Bill and Turner Ross’ “Bloody Nose, Empty Pockets” portrays a special going-out-of-business sale: an extended bender on the last night of a Las Vegas dive called Roaring 20s. The reference in the bar’s name to Raoul Walsh’s 1939 gangster film cues us in on the bar’s old-fashioned nature. (While it’s a real establishment using that name, “Bloody Nose, Empty Pockets” was actually shot in New Orleans.) With this film, the Ross brothers take a step toward the improvised fictions with non-professional actors that Jean Rouch made in France and Africa in the ‘60s. A range of influences are at play here: John Cassavetes, Charles Bukowski, Eugene O’Neill’s play “The Iceman Cometh,” even the sitcom “Cheers.”
“Bloody Nose, Empty Pockets” assembled a cast that’s diverse in age, gender, race, and other backgrounds. It begins in the morning of the Roaring 20s’ final day, as the bartenders talk casually with a few regulars. As the day turns into night, the bar gets increasingly crowded. The cast really got drunk over a three-day shoot, which centered on an 18-hour simulation of the bar’s rush into oblivion. Lighting enhances the claustrophobia, as most of the film takes place under an artificial glow. A brief montage of security-cam footage is a refreshing break.
Directors as different as Cassavetes and Hong Sang-soo have used alcohol — especially when consumed in the quantities that these characters do — as a truth serum. The Weeknd, who turns up on this film’s soundtrack, sang “When I’m fucked up, that’s the real me.” But there’s no danger or chaos in “Bloody Nose, Empty Pockets.” The film creates its own drift, as the handheld camera’s focus shifts from one person to another, or even takes in the bar’s TV. But it keeps returning carefully to a set of themes. (Could it possibly be a coincidence that the TV’s showing a movie about the sinking of the Titanic?)
“Bloody Nose, Empty Pockets” is quite conscious of hitting its marks, like an actor improvising their movements before returning to a chalk outline on the set. The film goes back and forth between the freedom of its camera movements and performances and its unmistakable air of contrivance, never resolving these contradictions.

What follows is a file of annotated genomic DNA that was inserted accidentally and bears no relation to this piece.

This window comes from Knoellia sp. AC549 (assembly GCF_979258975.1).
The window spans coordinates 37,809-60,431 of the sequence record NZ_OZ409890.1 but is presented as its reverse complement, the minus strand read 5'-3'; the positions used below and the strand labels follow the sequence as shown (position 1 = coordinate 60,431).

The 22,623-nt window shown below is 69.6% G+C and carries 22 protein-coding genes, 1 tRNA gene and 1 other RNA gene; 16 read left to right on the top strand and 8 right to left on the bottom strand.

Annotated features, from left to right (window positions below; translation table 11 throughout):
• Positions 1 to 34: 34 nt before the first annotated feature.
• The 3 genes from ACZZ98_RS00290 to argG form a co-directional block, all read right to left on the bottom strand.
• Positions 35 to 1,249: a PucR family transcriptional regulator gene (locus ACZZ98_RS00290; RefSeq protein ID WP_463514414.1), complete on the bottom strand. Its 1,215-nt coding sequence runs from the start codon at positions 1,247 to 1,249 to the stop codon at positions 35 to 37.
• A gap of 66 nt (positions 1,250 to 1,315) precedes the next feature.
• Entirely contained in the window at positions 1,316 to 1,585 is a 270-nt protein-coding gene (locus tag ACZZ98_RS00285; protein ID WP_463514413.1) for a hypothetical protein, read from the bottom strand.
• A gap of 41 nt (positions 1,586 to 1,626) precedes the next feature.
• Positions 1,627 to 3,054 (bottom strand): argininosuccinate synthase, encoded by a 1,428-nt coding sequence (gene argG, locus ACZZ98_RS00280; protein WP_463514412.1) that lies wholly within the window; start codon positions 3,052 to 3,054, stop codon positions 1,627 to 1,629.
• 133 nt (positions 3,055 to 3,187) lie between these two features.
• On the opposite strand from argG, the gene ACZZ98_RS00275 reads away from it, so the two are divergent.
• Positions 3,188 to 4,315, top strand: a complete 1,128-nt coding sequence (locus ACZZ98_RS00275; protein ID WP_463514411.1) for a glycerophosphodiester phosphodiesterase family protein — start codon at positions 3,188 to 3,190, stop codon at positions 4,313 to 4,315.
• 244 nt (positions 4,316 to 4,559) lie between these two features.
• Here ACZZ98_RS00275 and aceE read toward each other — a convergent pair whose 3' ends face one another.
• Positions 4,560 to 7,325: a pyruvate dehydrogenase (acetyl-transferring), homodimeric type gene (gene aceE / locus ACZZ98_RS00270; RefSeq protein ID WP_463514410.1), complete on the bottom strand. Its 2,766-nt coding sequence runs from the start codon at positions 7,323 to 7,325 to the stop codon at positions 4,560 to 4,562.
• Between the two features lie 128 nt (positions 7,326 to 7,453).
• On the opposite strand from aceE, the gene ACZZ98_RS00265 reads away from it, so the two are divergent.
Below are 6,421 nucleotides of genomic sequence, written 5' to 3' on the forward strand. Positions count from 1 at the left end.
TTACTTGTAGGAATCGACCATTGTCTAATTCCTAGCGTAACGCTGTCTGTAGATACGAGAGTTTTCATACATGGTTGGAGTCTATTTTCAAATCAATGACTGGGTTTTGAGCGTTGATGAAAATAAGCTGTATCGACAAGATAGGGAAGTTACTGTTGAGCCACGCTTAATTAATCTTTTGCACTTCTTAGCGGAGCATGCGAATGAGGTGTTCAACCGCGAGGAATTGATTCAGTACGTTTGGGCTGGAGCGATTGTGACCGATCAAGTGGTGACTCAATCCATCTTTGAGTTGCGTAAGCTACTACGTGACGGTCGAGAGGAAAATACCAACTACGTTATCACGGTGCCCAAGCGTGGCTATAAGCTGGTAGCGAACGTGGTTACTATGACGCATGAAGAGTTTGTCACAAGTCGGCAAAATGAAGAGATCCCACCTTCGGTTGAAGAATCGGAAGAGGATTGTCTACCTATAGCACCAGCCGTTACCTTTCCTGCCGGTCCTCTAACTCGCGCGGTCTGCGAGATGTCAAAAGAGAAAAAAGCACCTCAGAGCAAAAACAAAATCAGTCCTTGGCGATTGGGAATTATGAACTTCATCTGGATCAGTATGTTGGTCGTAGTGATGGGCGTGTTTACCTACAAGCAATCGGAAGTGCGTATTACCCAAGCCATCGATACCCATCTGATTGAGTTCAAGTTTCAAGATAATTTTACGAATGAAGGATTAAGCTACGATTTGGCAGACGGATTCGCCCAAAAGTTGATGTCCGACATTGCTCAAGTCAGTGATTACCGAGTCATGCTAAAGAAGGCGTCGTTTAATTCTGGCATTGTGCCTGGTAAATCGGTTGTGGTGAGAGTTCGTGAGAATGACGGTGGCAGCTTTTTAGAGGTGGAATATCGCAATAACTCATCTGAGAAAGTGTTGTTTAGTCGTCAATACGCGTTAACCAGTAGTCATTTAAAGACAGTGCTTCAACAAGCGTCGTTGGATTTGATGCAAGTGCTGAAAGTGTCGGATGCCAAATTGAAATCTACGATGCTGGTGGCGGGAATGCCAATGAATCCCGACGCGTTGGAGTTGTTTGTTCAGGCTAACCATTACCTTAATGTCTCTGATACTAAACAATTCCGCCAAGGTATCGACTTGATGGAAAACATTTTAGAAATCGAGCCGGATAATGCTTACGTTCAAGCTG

So what are this film’s major preoccupations? It keeps bringing up aging and generational turnover. Lowell Landes looks like an elderly hippie, with white hair past his shoulders, but he’s only 58. He gets into several conversations about the awfulness of boomers that sound more like Extremely Online debates (albeit minus the snide nastiness) than real talk. But the damage alcohol has done to him isn’t faked. When he continues drinking around 5 a.m. as the bar closes for the last time, finally preparing to head home, the film does convey an image of a wasted life. Stumblingly but movingly, he warns, “There is nothing more boring than a guy who used to do stuff that doesn’t do stuff anymore because he’s in a bar.”
Where the hybrid film once promised an exciting experiment that questioned the boundaries of both fiction and documentary (Lincoln Center’s “Art of the Real” series was designed to showcase such work), it’s become a formula of its own. Some utterly conventional documentaries have shown their subjects having make-up applied or had a camera film the other camera before going to the usual assembly line of interviews edited with archival footage.
“Bloody Noses, Empty Pockets” tries to be an immersive experience, making the audience feel like we’re trapped in a bar with these people for 100 minutes. It might work better in a movie theater; for home viewing, it’s too easy to escape (and to be reminded of our own sobriety.) At worst, this feels like a ‘90s indie film reconfigured to make it into “Art of the Real.”
One can’t escape the impression that the Ross brothers experimented on their subjects to create the effect they wanted. But they also carefully drew non-professional actors from real New Orleans barflies. The film balances astringency and sentimentality. Roaring 20s is an independent business that’s going under despite its devoted clientele. American life no longer has room for the people depicted here. If they were once romanticized as “beautiful losers,” our current culture values flexing about how awesome and wealthy one is, and sees nothing beautiful about being a loser. (In this respect, the Las Vegas setting might be metaphorical.)
Still, “Bloody Noses, Empty Pockets” is filled with a mood of prickly solidarity, and even a utopian depiction of the bar as a cross-section of America. The closing scenes, which consist of stills from the shoot that include the Ross brothers and their cameras, try to incorporate the directors into this makeshift community. This film blurs the line productively between creating and finding characters, but it doesn’t have anything else to say about the effects of mixing reality and fiction.
“BLOODY NOSE, EMPTY POCKETS” |Directed by Bill and Turner Ross | Utopia | Starts streaming Jul. 10 | Film at Lincoln Center Virtual Cinema | filmlinc.org